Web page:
My Body Image, My Self: Weighty Stories of Self-Acceptance, Part 6

TARA-SOCIAL

Tara Stiles Talks Passion, Purpose, and Goosebumps

In this six-part series, Yoga Journal asked six women participating in the Practice of Leadership conversation on Saturday, July 12, 2014, what body image means to them. Disclaimer: It’s positive, pop-y and powerful. And yes, as a yoga community, we do believe experience is everything.

Meet Tara Stiles, founder of Strala Yoga, book author, fashion designer, and teacher. Oh wait, you already know her

YJ: The most empowering image of a female is…

TS: …a woman doing something she is passionate about.  When a woman uses her body as a tool to focus on her purpose. Think Joan of Arc.

YJ: How would you describe your relationship to your body image?

TS: Enjoyable. I enjoy being in my body and respecting it as the amazing machine I live in.

YJ: What scenario taught you more about self-acceptance?

TS: Realizing outside opinions have little to do with reality and to focus on going after what makes me feel great—not worrying about other people’s fears.

YJ: What has your physical body taught you about your emotional self?

TS: It’s all connected. One cannot be in harmony without the other. One can lift the other to balance with attention and compassion.

YJ: What has been your most dangerous experience with body image in your personal life or culture?

TS: Seeing women tear each other down on-line.

YJ: Choose one: Body, mind, soul.

TS: Consciousness.

YJ: If you could speak to your physical body, you would say, “_________.”

TS: Radiate for me. I want you to last and be well for a long time.

YJ: And she would say back, “______.”

TS: Got it. Make sure to nourish me properly, inspire me regularly, and restore me completely.

YJ: What’s your best advice for feeling comfortable in your own skin?

Practice what gives you goosebumps.

YJ: Fireworks or Firefly pose? (It is July…)

Whatever is most fun for you.

Join us this Saturday to hear more about Tara Stiles’ personal experience with body image at Yoga Journal LIVE! San Diego. Or head over to our Facebook Practice of Leadership group to join the conversation.

My Body Image, My Self: Weighty Stories of Self-Acceptance, Part 5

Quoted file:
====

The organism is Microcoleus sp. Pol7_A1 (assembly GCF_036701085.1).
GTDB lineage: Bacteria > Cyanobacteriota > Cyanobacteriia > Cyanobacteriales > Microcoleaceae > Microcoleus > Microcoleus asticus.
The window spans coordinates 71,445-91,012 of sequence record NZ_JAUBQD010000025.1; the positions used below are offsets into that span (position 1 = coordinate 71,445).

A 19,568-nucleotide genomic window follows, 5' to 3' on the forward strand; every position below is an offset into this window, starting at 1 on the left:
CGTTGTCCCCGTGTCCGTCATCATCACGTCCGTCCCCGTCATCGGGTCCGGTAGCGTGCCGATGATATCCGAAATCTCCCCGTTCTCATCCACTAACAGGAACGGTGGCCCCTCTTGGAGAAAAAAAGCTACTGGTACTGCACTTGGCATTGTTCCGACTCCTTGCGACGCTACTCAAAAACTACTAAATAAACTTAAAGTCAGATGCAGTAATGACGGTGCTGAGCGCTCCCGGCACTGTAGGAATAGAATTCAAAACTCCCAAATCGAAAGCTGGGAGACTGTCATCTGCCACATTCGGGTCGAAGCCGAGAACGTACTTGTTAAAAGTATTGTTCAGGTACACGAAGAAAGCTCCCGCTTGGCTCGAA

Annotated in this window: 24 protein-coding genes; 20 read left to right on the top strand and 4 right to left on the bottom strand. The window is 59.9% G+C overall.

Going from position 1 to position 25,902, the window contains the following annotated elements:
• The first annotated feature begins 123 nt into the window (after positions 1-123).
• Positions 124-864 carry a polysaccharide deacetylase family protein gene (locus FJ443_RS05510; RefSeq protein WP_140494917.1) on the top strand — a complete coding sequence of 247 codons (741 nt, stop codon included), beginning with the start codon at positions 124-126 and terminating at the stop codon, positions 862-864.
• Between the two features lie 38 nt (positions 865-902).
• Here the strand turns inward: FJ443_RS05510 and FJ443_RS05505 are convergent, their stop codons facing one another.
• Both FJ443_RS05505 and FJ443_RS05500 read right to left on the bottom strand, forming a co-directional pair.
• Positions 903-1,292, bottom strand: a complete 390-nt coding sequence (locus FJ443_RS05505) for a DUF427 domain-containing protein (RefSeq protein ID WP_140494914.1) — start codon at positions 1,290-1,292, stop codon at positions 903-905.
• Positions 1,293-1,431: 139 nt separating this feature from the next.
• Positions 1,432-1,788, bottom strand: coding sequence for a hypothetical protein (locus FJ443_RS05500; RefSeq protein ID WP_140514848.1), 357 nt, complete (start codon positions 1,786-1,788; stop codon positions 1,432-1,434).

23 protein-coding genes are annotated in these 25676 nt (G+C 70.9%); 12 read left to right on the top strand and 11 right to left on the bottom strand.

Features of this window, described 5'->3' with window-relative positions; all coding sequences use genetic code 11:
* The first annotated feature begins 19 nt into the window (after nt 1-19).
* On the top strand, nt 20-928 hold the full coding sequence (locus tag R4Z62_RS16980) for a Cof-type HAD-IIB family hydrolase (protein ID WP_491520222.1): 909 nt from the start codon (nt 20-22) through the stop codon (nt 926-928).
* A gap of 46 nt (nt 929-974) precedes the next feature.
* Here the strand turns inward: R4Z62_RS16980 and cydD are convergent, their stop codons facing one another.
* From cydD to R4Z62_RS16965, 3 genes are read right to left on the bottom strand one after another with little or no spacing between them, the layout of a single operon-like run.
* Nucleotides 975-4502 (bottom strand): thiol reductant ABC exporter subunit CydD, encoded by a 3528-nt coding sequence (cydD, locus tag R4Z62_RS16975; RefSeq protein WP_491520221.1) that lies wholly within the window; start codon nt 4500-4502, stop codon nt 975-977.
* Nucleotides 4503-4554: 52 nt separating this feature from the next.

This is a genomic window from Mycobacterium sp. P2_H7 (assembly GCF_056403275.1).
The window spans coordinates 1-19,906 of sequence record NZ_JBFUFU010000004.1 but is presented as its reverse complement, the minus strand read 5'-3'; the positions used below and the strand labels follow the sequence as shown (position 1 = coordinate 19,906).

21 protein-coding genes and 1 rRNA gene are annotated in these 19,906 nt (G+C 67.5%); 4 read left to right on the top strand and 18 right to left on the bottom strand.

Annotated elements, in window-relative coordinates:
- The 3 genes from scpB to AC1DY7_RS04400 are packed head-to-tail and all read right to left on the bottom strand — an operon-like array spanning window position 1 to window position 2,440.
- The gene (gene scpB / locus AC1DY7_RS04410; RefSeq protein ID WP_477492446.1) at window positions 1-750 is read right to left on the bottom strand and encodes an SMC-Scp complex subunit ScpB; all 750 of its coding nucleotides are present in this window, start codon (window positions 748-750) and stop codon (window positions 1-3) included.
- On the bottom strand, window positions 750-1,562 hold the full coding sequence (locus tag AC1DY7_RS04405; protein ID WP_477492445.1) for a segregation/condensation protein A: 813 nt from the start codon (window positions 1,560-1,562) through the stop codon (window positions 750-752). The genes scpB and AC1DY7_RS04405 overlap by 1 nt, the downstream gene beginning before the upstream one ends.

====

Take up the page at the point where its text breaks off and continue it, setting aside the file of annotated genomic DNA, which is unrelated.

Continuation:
Gigi Yogini

LA Yoga Teacher Gigi Yogini on Cultivating Courage

In this six-part series, Yoga Journal asked six women participating in the Practice of Leadership conversation on Saturday, July 12, 2014, what body image means to them. Disclaimer: It’s positive, pop-y and powerful. And yes, as a yoga community, we do believe experience is everything.

Meet Brigitte Kouba, MA, (aka Gigi Yogini), a positive body image advocate and yoga instructor. She is also a co-founder of the Yoga + Body Image Coalition.

YJ: The most empowering image of a female is…

BK: …Rosie the Riveter. I can’t lie. I’ve always loved the image of her. It was used during WWII as a symbol of women’s physical and economic earning power, eventually inspiring multiple spin-offs to communicate women’s ability to be bold, brave, and beautiful.

YJ: How would you describe your relationship to your body image?

BK: Body image is someone’s perception of their body and their relationship to this perception. I believe that I have a healthy relationship to my body image, although it’s an ever-evolving relationship as I work through injuries, get gray hair, and continue to see myself in different elements.

I see my body in my mind’s eye and I feel how my body works from day to day in my yoga practice. Yet as I put my image out in the public promoting healthy body image, I see videos and photos of myself where I look different every time. People have mixed feedback about my mission, sometimes celebrating my curves, other times vilifying me for promoting “body love” although I’m not plus-sized.

I think overall what’s most important in my mission to promote body positivity is the cultivation of courage, confidence, and gratitude for one’s body in each moment. When we accept and appreciate ourselves, as we are, we treat our bodies with respect. If we feel shame and guilt, we have a harder time showing our bodies the love they deserve.

YJ: What scenario taught you more about self-acceptance?

BK: In my advanced teacher training, I often judged myself as being big compared to the other women in the room. This comparison initially made me a little more nervous, feeling like maybe the other women wouldn’t take me seriously because I was tall with thick thighs and large breasts. But one day we got into a circle and started discussing deeper emotional elements of our lives and practice. I was shocked when I heard multiple women in the circle talking about their body dissatisfaction, eating disorders and low self-esteem. I had just assumed that because they were thin, they were confident. But I realized that self-acceptance is a challenge for many people, regardless of age, shape, size, background, etc.

YJ: What has your physical body taught you about your emotional self?

BK: My physical body needs to dance, stretch, hike, and play in order to be fulfilled. The more I move, the easier it is to move through emotional challenges. When I’m physically stagnant, my emotions get stuck too. But one of the easiest ways for me to process emotions is to get outside and go for a walk. My body was made to move.

YJ: What can we do as a community to support women and create a body-positive culture?